New Infant Sleep Research: Have You Gotten the Whole Story?


Traditional media and social media feeds have been all a buzz this week, sharing the results of a new study published about infant sleep training. The results of the study claim that both sleep training methods tested “provide significant sleep benefits above control, yet convey no adverse stress responses or long term effects on parent-child attachment or child emotions and behaviour.”

Sounds intriguing, right? Sure does – even more so when you are an exhausted parent, whose infant wakes often through the night.

My primary focus in supporting families is informed, intuitive choices – using quality information and connecting with their own inner wisdom, to make the health and parenting choices that are right for their families.

In the spirit of being fully informed, here are some points to consider, that weren’t included in a lot of the media buzz about this recent infant sleep training study:

  • When an infant wakes at night, he has a need. Suggesting a parent’s response to that need is more reinforcing than sleep, creating what behavioural psychology has termed a ‘coercive behaviour trap’, undermines the parent’s instinct to fulfill baby’s needs – whether nutrition, soothing or reduction of discomfort.
  • There were only 43 infants in the study, divided into three test groups (14 or 15 infants per group). Over 90% were from two parent families, where the parents had higher educational qualifications and were middle to high income earners. This small sample size, with all infants of similar demographics, is not representative of the entire population and could not be representative of all possible responses to each type of intervention (whether sleep training or education).
  • While infants were identified as healthy, with typical infant development, it was the parents identifying that their child had a “sleep problem”. The level of parent knowledge around normal infant sleep development and its influencers and the potential underlying causes (beyond infant behaviour) for the “sleep problems” were not reported.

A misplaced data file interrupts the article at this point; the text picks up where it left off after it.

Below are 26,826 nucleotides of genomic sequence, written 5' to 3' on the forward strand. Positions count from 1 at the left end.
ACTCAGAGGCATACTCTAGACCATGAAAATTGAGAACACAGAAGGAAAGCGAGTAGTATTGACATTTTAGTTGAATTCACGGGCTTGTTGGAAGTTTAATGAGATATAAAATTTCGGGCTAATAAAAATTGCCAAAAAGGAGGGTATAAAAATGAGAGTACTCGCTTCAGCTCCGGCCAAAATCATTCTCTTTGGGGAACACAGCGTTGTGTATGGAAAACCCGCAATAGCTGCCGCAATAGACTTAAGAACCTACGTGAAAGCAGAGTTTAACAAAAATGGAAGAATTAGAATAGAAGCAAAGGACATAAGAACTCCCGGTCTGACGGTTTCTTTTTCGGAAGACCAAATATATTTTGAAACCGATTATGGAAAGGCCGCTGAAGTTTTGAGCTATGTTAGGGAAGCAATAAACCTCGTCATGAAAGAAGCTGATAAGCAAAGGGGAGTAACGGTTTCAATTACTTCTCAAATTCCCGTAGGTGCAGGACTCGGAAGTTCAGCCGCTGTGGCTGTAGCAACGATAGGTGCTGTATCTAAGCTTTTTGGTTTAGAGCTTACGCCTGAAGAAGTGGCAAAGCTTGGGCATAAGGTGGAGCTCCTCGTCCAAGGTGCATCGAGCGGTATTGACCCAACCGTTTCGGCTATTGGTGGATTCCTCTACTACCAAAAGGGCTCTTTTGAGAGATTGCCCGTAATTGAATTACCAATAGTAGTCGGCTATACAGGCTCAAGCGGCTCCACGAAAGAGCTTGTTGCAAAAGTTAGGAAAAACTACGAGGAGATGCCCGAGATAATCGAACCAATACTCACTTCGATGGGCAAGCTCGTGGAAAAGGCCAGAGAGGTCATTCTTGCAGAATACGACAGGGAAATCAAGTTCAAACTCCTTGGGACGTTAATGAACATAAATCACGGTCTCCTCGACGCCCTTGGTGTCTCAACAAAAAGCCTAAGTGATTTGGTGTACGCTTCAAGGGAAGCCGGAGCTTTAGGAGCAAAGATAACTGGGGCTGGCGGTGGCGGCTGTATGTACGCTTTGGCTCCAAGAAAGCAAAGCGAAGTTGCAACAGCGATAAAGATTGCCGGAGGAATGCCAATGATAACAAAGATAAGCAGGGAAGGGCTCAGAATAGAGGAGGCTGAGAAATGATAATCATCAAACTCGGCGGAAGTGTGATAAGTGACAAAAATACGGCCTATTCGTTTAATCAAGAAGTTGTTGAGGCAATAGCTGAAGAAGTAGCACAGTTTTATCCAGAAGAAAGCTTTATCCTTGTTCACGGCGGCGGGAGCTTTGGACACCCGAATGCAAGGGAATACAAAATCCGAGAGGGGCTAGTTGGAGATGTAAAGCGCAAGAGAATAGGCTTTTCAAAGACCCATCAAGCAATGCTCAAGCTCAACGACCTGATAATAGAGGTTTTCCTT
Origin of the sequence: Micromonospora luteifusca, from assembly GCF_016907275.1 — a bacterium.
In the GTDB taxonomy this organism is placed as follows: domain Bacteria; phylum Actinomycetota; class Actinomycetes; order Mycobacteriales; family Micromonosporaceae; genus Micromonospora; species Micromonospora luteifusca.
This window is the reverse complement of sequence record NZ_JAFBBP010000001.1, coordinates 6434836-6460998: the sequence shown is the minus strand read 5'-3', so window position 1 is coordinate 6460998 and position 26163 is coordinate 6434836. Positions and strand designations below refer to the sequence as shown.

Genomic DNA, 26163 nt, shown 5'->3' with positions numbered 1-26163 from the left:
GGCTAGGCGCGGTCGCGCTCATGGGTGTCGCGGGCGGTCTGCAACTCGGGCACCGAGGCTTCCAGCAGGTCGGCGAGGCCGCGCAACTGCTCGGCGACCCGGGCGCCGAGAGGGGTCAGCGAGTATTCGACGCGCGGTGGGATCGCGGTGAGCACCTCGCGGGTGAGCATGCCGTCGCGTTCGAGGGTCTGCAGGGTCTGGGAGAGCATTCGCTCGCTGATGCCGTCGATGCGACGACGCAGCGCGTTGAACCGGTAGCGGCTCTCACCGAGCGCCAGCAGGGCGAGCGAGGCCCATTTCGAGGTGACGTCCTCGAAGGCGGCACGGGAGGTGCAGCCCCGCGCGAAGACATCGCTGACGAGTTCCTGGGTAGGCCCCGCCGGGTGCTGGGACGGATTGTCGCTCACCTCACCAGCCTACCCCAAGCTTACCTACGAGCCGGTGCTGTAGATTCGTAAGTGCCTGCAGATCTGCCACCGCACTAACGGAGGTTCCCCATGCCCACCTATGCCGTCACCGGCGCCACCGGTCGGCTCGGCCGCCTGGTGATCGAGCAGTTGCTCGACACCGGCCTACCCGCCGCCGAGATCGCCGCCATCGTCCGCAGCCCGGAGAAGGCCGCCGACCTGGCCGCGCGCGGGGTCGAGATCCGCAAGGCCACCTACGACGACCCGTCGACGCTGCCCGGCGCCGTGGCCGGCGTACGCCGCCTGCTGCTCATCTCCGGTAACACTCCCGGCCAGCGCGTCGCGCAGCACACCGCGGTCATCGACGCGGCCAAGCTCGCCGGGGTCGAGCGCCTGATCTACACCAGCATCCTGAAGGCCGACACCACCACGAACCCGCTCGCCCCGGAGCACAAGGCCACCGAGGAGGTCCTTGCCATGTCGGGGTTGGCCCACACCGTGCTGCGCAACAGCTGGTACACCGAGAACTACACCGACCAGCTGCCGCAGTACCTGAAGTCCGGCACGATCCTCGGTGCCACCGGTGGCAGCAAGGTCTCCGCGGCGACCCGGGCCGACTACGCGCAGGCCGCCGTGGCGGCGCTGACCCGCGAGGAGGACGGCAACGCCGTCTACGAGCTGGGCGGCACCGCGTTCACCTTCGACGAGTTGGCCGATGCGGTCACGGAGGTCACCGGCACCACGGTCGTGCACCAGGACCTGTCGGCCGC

• The study included infants age 6 months to 16 months (at the beginning of the study) – a wide range of developmental levels and needs.
  • The method of infant feeding, which can affect sleep patterns, was not reported for each infant. We don’t know whether the infants were receiving breast milk or a breast milk substitute and what their solid food intake included (healthy whole foods or processed convenience foods).
  • All of the babies slept in cribs, but we don’t know whether they were in a separate room from their parents or whether they were rooming in. Bed-sharing was excluded from the study due to safety concerns. Rooming in (baby & parents sleeping on separate surfaces, in the same room) can be classified as co-sleeping. And, co-sleeping, when done safely, has many benefits (babies & parents get more sleep, nighttime breastfeeding is easier, sleeping in the same room reduces the risk of SIDS, absence of nighttime separation anxiety) (More information about this here and here.)

The Results

The results reported that both sleep training methods studied provide significant sleep benefits over the control group (provided with education about sleep). Let’s take a look at the details:

(**Numbers are approximate as they are extrapolated from graphs in the published article, where actual values were not reported.)

Length of Time to Fall Asleep: At the start of the study, infants took an average of about 18 minutes to fall asleep. At the end of the 3 month treatment period, infants whose parents used one of the sleep training methods took 5-9 minutes to fall asleep, while the infants in the control group took 20 minutes to fall asleep. Is there a difference? Absolutely. But – is taking 20 minutes to fall asleep problematic? Absolutely not.

Group Before Study Onset After 3 Months of Treatment
Graduated Extinction
(AKA Controlled Crying)
(gradual delay in parent’s response)
17.5 minutes 5 minutes
Bedtime Fading